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Introduction

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We may run, walk, stumble, drive, or fly, but let us never lose sight of the reason for the journey, or miss a chance to see a rainbow on the way.

Gloria Gaither

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Traveling with a team presents the sports medicine clinician with a considerable challenge.1 Providing quality medical support for a traveling team requires far more than good professional skills. Successful practitioners develop multiple treatment skills, strong interpersonal skills, and effective personal coping mechanisms.

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The traveling sports clinician often has to fill a number of roles. These may include physician, physiotherapist, massage therapist, podiatrist, trainer, fitness adviser, dietitian, psychologist, assistant team manager, assistant coach, statistician, travel coordinator, and baggage supervisor. Traveling with a team often involves working long hours in less than ideal conditions with sportspeople and coaches who are under great stress due to the demands of competition and travel.2

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Preparation

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Adequate planning is fundamental for a successful trip. Preparation includes researching the destination, providing advice for team members, and obtaining supplies. It also requires thorough self-preparation.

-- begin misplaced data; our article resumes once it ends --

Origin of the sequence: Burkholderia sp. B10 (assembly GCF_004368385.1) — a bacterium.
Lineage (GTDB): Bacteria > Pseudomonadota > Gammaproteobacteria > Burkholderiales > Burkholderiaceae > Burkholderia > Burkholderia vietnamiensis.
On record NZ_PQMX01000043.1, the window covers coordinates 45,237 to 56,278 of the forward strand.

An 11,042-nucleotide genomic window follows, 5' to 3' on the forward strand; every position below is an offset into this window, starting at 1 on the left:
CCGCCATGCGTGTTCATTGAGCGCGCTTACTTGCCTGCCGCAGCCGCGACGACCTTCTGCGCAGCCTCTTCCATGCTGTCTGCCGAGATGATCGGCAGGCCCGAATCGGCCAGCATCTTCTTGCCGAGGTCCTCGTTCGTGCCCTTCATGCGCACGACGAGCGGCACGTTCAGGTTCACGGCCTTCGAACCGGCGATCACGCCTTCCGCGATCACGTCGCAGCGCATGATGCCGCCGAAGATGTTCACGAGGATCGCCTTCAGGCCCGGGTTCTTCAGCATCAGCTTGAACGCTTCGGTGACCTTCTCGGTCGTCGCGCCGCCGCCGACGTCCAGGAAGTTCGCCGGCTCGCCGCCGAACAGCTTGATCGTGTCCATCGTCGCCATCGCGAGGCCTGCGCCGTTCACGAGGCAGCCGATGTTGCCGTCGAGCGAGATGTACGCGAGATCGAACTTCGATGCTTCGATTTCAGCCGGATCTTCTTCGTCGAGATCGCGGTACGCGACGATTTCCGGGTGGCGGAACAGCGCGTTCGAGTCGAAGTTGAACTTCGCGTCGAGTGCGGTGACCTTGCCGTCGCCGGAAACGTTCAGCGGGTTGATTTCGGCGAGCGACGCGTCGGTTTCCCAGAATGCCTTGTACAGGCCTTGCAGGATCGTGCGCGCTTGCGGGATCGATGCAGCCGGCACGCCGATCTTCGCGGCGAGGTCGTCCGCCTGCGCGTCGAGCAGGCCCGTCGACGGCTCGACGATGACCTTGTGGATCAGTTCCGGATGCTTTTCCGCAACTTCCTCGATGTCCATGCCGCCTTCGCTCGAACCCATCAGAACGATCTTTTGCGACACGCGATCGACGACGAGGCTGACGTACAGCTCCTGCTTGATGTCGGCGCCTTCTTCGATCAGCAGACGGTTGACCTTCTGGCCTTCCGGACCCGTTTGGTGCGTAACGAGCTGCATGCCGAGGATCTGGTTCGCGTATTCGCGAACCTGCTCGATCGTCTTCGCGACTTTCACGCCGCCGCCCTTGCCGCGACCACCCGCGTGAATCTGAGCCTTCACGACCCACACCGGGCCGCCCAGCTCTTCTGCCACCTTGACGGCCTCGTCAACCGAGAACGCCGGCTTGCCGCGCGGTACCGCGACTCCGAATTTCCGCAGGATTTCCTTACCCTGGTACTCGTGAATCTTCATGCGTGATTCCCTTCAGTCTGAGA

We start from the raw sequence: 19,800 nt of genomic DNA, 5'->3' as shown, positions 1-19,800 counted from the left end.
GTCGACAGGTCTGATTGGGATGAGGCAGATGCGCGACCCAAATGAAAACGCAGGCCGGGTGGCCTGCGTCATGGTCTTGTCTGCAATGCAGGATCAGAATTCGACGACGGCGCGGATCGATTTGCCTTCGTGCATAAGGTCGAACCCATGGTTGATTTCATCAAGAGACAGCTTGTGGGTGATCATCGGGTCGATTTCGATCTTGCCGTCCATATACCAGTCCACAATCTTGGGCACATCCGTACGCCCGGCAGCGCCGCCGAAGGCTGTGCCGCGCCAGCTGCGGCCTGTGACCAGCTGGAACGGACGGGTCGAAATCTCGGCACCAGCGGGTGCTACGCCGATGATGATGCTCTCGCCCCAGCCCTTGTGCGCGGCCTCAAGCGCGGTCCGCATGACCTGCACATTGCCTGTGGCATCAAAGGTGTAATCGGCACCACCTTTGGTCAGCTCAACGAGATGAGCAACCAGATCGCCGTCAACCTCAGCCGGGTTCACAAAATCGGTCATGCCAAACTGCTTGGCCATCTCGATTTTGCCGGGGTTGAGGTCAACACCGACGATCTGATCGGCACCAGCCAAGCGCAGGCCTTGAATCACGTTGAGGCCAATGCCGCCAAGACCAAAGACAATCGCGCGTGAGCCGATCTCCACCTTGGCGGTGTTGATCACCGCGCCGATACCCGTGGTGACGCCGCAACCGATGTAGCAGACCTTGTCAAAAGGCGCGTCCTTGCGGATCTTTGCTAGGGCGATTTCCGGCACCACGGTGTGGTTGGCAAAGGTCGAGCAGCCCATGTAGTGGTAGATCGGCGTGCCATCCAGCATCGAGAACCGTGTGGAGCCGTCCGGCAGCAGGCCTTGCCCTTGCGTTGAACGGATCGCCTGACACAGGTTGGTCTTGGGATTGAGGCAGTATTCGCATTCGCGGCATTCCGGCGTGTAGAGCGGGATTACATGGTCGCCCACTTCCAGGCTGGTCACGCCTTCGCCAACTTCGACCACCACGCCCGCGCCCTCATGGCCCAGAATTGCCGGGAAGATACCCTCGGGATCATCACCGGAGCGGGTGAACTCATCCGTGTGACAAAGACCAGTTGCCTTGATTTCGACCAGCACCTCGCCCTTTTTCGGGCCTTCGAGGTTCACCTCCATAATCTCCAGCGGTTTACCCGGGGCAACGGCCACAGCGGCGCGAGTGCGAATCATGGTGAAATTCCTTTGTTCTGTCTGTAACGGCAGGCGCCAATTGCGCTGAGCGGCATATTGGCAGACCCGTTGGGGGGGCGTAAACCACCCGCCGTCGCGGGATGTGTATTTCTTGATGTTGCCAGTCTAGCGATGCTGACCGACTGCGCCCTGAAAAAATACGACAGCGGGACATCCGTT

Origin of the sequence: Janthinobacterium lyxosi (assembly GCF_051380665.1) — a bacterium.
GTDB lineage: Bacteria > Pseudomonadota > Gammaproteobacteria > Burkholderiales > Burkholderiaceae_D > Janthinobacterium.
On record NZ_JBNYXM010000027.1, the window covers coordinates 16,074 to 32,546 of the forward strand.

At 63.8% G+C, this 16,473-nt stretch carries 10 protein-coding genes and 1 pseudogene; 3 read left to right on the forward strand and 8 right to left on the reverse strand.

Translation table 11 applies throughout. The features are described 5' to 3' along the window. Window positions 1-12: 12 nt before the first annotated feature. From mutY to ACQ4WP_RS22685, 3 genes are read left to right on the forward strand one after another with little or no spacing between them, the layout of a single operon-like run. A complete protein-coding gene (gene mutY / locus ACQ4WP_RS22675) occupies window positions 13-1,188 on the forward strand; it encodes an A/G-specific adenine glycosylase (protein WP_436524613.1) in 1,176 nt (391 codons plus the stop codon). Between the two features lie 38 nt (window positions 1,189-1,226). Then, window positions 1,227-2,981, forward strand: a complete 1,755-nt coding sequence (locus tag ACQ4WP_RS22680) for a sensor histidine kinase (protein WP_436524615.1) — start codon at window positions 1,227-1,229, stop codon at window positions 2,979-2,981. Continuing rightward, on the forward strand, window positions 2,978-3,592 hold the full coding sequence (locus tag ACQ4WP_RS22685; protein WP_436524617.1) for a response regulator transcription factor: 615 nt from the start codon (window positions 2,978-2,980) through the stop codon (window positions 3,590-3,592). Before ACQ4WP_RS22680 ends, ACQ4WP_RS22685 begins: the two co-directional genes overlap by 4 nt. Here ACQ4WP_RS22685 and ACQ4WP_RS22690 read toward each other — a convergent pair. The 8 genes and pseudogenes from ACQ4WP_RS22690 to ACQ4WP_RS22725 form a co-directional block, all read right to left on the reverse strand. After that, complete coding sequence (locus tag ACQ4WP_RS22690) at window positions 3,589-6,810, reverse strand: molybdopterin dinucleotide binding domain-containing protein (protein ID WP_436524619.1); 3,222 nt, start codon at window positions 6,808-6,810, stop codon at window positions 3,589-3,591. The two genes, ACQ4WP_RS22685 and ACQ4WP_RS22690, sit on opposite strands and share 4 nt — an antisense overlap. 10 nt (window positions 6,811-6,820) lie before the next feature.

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Things to do before travel

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  • Be well-versed about the travel destination. Climate, altitude, level of pollution, accommodation, food, water, vaccination requirements, security, and the level of medical support at the destination must all be anticipated.35 If the competition is at altitude or in the heat, acclimatization will be necessary (Chapter 58). This may entail arriving well before the competition begins.

  • Obtain details about the team’s accommodation. In hot climates, air-conditioning may be an advantage for comfort although it may delay heat acclimatization. Sleeping arrangements must be adequate. Particularly tall sportspeople require extra-long beds. Try to guarantee a dedicated medical room when traveling with a large team. If this is not possible, the clinician should have a hotel room to himself or herself which doubles as a treatment room and permits players to be treated with privacy and confidentiality as needed.

  • Research the type of food available at the venue. If there is not sufficient high-carbohydrate food available or if the food is likely to be unfamiliar and unappetizing, have appropriate meals prepared. It may be necessary to bring food and drink from home.

  • Discover whether the water supply is of good quality and if there is a risk of gastrointestinal infections, especially “traveler’s diarrhea.” This will affect planning and determination of whether precautionary measures are needed.

  • Vaccination requirements vary considerably between countries. Cholera and typhoid vaccinations are required in certain countries, particularly in Asia, South America, and Africa.6, 7 Travel to tropical areas may require malaria prophylaxis. Immunizations for the sportsperson are listed in Table 64.1. The vaccination and malaria prophylaxis requirements are constantly changing and up-to-date information should be obtained from local or national travel advisory services and from databases such as the websites of the World Health Organization and the Centers ...

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